Angela Wheeler-Lester, 44, works from 8 a.m. to 4:30 p.m. then does her assignments for her two online classes from 6:45 p.m. to 8 p.m. She studies for 90 minutes each day and reviews chapters every weekend.
The mother of two said online courses allow her to stay active in her daughter’s school activities. When her son was in school, she was not able to attend as many of his activities because she took college classes on campus.
“Studying online cost more than attending college on campus. However, the benefit from studying online outweighs the added cost,” Lester said. “Many professors online require more of your input and time, by establishing a schedule and setting goals, that makes the challenge less stressful.”
Lester is one of more than a million students taking at least one online course in the fall of 2016.
“Online courses are convenient and allow me to easily take care of home and family while working on my Master’s in Human Resource Management,” said Lester, who is enrolled at Webster University and has a 3.5 GPA.
Across the country, colleges recorded a 3.9-percent increase in the number of students taking online courses from 2013 to 2014, according to “Online Report Card: Tracking Online Education in the United States,” an annual report released in February by the Babson Survey Research Group. About 5.8 million students were taking at least one distance learning course in the fall 2014, according to the report. More than one in four students now take at least one distance learning course.
The University of Memphis, Christian Brothers University and Southwest Tennessee Community College offer online courses or hybrid courses, while Rhodes College and Lemoyne-Owen College do not.
About 7,313 students are enrolled in at least one online course at the University of Memphis in the fall 2016 – up 15.2 percent from the previous fall semester. The growth rate is the highest the university has seen in the past five years.
“The quality of the online experience has improved,” said Roy Bowery, U of M director of distance learning. “Our goal is to make the online learning experience very comparable and in some cases better than an on-ground experience when possible.”
The University of Memphis had 247 unique online courses offered during the 2011-2012 school year, the college currently has 320 unique online courses, a 30 percent growth.
“Our programs are convenient to a student’s family demands, career demands, and community involvement demands,” Bowery said. “At the University of Memphis, we bend over backwards to help that person earn that degree.”
With about 1,400 more students enrolled in at least one online course since 2011, Bowery said the university has recognized that some adults are working, have children, and are studying late when classes are not offered.
Students are switching from taking courses in classrooms to their laptops for a number of reasons, according to Bowery. Online students are typically older, full-time working adults, have families, provide community and civic duties, and have been out of high school for several years. According to Bowery, the flexibility of the University of Memphis’ online programs allows for adult students to satisfy existing responsibilities for family and career and still be able to study at convenient times and places.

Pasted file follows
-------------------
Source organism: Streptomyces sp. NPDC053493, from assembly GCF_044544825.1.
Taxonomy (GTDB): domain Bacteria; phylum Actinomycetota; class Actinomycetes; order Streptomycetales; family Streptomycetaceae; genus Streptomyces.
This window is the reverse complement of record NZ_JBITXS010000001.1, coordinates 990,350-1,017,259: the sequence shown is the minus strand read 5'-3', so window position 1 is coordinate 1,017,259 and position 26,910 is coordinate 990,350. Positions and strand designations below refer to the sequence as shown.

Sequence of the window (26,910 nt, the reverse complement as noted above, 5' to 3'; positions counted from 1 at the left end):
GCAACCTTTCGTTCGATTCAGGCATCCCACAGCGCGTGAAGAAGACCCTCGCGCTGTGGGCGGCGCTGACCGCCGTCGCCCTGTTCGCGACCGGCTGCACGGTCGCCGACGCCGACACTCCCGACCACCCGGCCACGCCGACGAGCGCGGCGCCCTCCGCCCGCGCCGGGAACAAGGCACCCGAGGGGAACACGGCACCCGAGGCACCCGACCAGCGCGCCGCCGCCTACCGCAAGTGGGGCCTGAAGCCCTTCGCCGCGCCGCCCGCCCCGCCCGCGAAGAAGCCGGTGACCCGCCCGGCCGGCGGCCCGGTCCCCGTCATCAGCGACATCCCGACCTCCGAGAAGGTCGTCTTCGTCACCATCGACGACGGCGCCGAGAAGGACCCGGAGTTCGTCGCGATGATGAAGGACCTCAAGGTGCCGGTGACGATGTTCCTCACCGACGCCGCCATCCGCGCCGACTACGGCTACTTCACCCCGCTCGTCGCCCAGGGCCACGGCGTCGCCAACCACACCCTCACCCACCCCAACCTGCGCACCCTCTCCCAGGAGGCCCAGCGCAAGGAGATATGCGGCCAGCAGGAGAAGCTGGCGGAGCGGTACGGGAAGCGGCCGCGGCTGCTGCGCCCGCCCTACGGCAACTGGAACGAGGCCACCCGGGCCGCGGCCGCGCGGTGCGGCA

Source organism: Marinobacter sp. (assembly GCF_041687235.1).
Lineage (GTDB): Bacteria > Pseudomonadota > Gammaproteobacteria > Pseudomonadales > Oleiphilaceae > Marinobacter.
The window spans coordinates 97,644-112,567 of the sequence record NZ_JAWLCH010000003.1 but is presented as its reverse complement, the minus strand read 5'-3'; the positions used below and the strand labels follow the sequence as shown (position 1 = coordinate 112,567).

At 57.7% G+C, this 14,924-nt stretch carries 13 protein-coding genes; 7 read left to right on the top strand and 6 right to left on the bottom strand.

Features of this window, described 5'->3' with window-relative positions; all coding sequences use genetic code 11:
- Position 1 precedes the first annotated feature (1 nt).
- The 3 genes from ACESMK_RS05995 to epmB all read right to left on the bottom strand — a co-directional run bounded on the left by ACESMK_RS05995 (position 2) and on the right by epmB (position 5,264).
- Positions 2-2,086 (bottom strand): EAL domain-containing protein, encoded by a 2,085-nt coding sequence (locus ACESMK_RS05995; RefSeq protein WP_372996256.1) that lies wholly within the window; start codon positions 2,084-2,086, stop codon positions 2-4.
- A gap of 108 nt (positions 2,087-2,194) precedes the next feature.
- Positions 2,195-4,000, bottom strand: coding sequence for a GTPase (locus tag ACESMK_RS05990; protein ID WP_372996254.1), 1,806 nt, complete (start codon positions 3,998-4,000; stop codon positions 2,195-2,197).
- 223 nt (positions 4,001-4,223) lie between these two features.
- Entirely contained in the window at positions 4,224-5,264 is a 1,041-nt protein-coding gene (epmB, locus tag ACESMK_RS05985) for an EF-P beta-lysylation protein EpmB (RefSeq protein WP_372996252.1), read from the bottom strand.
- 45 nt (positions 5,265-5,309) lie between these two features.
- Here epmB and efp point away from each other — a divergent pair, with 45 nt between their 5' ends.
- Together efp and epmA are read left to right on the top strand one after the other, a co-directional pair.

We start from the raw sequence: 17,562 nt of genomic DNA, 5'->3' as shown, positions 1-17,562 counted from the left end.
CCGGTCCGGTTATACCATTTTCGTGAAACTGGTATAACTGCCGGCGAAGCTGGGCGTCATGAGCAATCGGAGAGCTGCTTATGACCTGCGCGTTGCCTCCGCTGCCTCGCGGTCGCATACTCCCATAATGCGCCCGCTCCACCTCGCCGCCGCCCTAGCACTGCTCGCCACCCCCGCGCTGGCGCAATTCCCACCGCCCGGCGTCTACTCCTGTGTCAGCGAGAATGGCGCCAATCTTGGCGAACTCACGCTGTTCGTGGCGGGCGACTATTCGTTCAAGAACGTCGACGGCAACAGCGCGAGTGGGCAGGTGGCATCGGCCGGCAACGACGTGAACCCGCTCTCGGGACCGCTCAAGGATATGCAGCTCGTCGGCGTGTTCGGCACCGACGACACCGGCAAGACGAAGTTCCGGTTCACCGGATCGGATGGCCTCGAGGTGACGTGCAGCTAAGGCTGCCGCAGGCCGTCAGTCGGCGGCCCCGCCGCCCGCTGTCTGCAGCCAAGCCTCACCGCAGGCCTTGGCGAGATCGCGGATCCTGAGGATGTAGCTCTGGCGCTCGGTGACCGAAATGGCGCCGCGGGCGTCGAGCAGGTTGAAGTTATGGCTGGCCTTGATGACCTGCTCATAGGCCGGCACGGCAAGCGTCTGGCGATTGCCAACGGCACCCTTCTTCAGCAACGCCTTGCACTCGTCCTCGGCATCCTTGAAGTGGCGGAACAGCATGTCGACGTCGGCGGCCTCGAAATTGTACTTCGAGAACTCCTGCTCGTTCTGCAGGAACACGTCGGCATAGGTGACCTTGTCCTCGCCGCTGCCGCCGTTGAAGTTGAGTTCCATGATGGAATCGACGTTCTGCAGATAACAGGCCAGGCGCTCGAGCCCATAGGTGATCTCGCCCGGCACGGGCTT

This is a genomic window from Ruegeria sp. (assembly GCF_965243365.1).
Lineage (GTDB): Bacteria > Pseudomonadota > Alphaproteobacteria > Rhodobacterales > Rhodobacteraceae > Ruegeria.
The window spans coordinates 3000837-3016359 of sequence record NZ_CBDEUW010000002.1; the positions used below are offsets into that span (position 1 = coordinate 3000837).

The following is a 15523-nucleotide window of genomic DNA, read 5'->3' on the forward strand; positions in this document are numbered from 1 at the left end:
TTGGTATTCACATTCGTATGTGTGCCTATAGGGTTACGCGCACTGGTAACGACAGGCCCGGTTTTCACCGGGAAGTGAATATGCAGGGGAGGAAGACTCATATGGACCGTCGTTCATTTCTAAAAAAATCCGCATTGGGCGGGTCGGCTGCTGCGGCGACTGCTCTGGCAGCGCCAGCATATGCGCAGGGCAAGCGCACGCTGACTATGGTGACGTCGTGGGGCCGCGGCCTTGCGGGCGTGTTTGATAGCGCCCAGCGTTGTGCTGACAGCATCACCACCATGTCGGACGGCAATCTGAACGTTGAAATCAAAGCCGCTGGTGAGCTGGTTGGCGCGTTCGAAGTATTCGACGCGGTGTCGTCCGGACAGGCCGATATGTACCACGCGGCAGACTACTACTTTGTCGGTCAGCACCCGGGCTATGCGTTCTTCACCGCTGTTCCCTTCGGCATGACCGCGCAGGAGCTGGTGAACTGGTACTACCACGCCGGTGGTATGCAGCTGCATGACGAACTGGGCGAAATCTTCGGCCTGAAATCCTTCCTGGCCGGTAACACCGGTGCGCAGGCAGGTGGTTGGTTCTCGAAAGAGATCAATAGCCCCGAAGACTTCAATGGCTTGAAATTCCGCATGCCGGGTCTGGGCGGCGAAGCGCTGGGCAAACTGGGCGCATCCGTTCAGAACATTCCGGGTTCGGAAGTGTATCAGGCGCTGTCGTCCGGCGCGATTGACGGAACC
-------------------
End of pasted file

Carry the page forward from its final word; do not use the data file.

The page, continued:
“Some students live far away and are unable to travel, others use it as a convenience, and for others this is the only course delivery method available,” said Don Myers, director for planning and institutional effectiveness at Southwest Tennessee Community College.
Southwest currently has 1,960 students enrolled in their 205 online courses, compared with 2,067 students and 193 courses in 2015. According to Bowery, while online classes are engaging and convenient, they do require a high level of self-discipline and motivation. Chene Spivey, 22, leaves his job at 9:30 p.m. and immediately starts on his homework for his online class.
“Since I work to pay for school along with other living expenses, I have to not only demonstrate, but maintain discipline because of the rigorous balance between school and work,” said Spivey, who has taken four online courses at the University of Memphis.
Although the University of Memphis online programs do not require students to come to campus for enrollment, course registration, fee payments, class attendance, or fulfillment of course work, they are still expected to work as hard as a student who attends class.
The design, development, and delivery of online courses are approached in significantly different ways compared to an on-ground program. According to Bowery, all University of Memphis online programs and courses must be reviewed and approved by the offices of Vice Provost of Academic Innovation and Support Services and Distance Learning to ensure they are designed to address online student demographics and maintain appropriate rigor.
With the growth of online courses at the University of Memphis, the online faculty has also grown 11 percent. During the 2011-2012 academic year the university had 378 online faculty compared to the 419 online faculty in 2016.
Bowery said all online faculty are provided professional development opportunities that provide the understanding and skill sets required to effectively teach online.
Degrees and transcripts for online programs are identical in substance and appearance to those earned by on-ground students, and online degrees course content is equivalent to on-campus courses.